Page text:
The Thing, 1982. Directed by John Carpenter. Kurt Russell, Wilford Brimley, Richard Dysart, Keith David, T.K. Carter.

Synopsis: A dog is chased across the ice of Antarctica by Norweigan scienctists. The dog makes it to an American scientific outpost where its pursuers and their helicopter are destroyed. The staff at the American outpost is perplexed by the events that led to the deaths of the Norweigans and mount an expedition to the Norweigan station to find out what happened. When they get there, the Americans discover that the Norweigans have dug something out of the ice--a flying saucer--and then met with a bad end. The investigators take back what evidence they find that hasn't been set to the torch, and speculate as to what went on at the Norweigan station. The dog has been put in the kennell with other dogs. That night, the dog reveals its true nature: it is in reality a shapeshifting alien, capable of disguising itself as other life forms. It becomes apparent to the scientists, and to MacReady, the helicopter pilot, that one or more of their own people may already have been replaced by an invading alien. The scientists begin to mistrust one another as the alien picks them off one by one...

Pedigree: John Carpenter's favorite filmmaker was Howard Hawks. By the time he got around to remaking Hawks's Cold War fable, he had already tapped Hawks for Assault on Precinct 13 (which remakes Rio Bravo after a fashion) and for Halloween (which features both snippets from the original Thing From Another World and an underlying structure borrowed from The Thing). It's interesting that, when presented with the opportunity to remake the film in earnest, he went off in an entirely different direction.

This is a visceral reworking of John W. Campbell's short story, "Who Goes There?" rather than a remake of Hawks's film. Carpenter strips the Cold War subtext from the film and inserts a more profoundly frightening ideological monster. By making the alien a shape shifter, Carpenter aligns the film more closely with The Invasion of the Body Snatchers than with The Thing's militant message. In the first film, the terror is mostly a political one--what the alien intends in Carpenter's remake is apocalyptic and unthinkable.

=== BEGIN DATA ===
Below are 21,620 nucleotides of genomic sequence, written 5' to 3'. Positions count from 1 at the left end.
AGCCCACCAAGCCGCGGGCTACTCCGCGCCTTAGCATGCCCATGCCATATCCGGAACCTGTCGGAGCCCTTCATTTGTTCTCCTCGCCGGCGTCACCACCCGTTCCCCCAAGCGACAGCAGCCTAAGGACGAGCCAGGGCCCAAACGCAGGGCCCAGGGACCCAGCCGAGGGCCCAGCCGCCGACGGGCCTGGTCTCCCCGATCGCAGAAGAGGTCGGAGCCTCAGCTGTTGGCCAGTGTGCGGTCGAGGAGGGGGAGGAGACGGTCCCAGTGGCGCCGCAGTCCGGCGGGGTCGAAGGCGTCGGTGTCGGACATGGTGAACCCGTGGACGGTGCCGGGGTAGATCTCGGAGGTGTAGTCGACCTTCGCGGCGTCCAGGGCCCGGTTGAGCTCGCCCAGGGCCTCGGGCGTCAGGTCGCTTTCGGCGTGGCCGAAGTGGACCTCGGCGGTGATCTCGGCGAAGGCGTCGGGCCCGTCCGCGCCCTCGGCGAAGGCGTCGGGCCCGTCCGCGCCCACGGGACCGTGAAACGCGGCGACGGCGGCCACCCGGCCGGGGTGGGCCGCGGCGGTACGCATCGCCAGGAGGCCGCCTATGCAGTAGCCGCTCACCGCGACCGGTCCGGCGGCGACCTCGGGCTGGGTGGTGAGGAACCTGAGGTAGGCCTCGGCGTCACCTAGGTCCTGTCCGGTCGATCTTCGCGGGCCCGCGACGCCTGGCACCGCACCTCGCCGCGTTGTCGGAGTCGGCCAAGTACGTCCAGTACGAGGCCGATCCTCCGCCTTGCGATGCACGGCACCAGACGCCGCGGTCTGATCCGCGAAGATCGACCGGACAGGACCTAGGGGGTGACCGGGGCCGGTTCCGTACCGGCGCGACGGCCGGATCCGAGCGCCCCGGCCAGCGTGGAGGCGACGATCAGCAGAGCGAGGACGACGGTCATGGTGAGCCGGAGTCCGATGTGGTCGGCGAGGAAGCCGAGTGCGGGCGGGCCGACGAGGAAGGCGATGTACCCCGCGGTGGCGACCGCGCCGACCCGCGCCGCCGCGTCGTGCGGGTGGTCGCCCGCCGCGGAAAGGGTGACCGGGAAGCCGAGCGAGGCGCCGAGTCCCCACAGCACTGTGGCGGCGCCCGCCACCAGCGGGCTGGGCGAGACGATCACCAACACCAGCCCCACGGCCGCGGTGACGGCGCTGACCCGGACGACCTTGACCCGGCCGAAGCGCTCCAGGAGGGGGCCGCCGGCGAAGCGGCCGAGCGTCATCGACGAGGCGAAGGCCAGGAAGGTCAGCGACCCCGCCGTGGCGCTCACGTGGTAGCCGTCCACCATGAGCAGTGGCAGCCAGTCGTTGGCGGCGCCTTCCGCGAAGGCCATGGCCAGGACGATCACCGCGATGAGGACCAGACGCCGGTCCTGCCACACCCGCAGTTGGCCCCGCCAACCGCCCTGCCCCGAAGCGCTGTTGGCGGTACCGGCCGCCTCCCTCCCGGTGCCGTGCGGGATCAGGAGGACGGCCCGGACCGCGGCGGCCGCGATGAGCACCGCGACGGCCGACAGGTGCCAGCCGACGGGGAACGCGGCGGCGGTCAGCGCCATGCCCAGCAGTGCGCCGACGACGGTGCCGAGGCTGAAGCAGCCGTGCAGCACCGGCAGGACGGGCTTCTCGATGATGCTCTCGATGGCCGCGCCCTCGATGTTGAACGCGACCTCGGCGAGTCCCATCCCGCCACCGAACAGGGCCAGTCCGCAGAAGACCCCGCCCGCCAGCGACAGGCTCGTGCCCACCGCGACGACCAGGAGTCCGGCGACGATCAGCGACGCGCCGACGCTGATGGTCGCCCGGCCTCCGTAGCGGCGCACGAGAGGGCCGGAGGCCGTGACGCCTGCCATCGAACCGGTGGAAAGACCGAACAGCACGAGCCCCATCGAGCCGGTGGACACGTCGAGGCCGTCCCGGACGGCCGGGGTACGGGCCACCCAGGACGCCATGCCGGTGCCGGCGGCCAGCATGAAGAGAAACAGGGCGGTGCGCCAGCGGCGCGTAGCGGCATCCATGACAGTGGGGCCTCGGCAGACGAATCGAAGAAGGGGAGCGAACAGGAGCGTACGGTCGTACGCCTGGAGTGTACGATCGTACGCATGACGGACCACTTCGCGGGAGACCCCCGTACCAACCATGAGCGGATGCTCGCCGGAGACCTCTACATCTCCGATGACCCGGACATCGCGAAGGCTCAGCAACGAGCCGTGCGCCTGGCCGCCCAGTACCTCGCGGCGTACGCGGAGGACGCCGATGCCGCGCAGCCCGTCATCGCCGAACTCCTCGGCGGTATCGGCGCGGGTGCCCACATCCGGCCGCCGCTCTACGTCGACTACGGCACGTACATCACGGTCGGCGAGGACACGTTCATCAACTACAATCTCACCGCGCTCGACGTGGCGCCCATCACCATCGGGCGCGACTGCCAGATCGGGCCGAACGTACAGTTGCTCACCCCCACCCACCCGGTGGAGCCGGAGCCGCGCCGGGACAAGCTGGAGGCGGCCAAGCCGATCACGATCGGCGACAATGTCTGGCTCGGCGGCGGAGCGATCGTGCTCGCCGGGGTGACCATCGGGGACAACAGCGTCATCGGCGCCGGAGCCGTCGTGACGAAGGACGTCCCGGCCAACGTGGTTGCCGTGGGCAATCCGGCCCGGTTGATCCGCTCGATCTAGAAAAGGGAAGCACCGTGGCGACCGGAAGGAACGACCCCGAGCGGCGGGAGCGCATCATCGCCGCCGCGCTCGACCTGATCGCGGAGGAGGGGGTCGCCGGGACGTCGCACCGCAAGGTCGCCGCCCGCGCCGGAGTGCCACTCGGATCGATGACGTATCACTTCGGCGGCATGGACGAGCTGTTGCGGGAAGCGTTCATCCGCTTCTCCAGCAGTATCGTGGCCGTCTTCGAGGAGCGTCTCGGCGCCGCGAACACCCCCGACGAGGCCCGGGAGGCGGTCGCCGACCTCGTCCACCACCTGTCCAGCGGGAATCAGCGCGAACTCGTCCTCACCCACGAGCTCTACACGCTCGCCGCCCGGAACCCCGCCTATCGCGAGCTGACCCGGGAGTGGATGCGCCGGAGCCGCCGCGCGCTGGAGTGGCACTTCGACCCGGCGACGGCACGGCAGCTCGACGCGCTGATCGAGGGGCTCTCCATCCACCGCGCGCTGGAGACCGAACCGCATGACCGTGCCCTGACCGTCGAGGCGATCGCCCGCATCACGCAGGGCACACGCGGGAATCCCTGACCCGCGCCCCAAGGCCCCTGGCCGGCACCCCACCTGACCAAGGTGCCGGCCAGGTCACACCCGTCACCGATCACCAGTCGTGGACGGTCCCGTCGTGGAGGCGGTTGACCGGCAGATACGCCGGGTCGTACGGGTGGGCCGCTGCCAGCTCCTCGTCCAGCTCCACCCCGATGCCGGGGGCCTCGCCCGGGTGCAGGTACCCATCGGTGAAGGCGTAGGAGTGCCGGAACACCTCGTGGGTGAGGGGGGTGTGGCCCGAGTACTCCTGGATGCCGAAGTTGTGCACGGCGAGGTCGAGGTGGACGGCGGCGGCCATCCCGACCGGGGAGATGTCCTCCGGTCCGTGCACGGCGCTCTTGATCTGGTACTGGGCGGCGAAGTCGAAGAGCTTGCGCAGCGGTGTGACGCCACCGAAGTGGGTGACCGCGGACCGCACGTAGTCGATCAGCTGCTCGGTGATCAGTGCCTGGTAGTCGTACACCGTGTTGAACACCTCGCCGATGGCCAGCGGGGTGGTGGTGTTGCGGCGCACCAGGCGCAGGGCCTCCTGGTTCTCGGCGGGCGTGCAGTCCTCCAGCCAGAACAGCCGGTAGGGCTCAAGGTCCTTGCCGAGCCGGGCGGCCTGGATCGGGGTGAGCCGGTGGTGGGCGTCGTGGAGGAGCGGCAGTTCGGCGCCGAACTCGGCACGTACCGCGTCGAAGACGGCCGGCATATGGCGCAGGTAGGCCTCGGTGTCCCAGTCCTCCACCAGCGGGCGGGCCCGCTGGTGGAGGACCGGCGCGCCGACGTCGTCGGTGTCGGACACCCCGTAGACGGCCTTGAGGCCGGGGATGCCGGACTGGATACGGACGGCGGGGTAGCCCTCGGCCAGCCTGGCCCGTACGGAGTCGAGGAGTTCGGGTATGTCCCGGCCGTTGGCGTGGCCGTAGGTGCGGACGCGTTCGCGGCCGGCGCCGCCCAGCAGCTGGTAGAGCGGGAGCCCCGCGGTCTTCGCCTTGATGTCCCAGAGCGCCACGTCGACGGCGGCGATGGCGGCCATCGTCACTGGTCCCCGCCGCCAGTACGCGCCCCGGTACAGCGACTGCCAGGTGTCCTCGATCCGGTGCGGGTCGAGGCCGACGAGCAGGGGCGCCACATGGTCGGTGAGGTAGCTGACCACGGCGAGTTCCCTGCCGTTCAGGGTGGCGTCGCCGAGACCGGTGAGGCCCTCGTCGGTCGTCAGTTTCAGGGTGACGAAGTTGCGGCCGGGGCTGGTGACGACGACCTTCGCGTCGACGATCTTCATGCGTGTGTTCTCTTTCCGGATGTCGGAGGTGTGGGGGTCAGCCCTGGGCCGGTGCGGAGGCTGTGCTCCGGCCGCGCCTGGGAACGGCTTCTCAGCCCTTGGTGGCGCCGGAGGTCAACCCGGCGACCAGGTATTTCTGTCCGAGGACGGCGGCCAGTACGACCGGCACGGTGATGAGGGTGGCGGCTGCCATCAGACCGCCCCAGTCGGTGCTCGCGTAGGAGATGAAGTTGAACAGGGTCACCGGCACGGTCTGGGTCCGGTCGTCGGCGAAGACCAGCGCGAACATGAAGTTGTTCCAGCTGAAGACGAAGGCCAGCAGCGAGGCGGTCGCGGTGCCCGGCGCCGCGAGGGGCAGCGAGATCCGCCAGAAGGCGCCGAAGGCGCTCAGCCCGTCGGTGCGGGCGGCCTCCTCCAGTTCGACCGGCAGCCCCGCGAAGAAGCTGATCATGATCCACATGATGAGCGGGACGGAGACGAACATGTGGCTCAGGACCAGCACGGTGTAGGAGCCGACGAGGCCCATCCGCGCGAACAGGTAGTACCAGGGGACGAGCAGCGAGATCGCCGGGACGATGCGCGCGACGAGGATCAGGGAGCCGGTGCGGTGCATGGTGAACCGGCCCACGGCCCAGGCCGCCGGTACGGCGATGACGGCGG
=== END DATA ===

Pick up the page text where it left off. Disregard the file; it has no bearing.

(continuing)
Carpenter has updated the architecture of the story to fit the mix of elements he brings to it. The Scientist, as an archetype, is not cast here as an appeaser or a peacemaker, and The Lone Hero is as clueless and ineffective as anyone else in the movie. The characters more resemble real people here as they do exactly the wrong things and distrust each other more and more. Dean Cundey's 70mm Panavision camera prowls through the movie, through the claustrophobic interiors of the outpost and over the harsh vistas of Antarctica, generating a mood of menace that is present in almost every frame--a counterpoint to the film's most potent weapon: Rob Bottin's monster. Bottin, more mad genius than effects man, was given carte blanche after convincing Carpenter to abandon the monster from the first film. Instead, he substitutes in a carnival of shape-shifting abominations whose permutations are as stomach churning as an autopsy and as alien as anything on film. These are utterly repulsive, and in the context of the film, they want not only the planet, but our bodies as well. This is an alien to fear. The end of this movie is as much a call for vigilance as the first, but instead of watching the skies, we must now watch ourselves.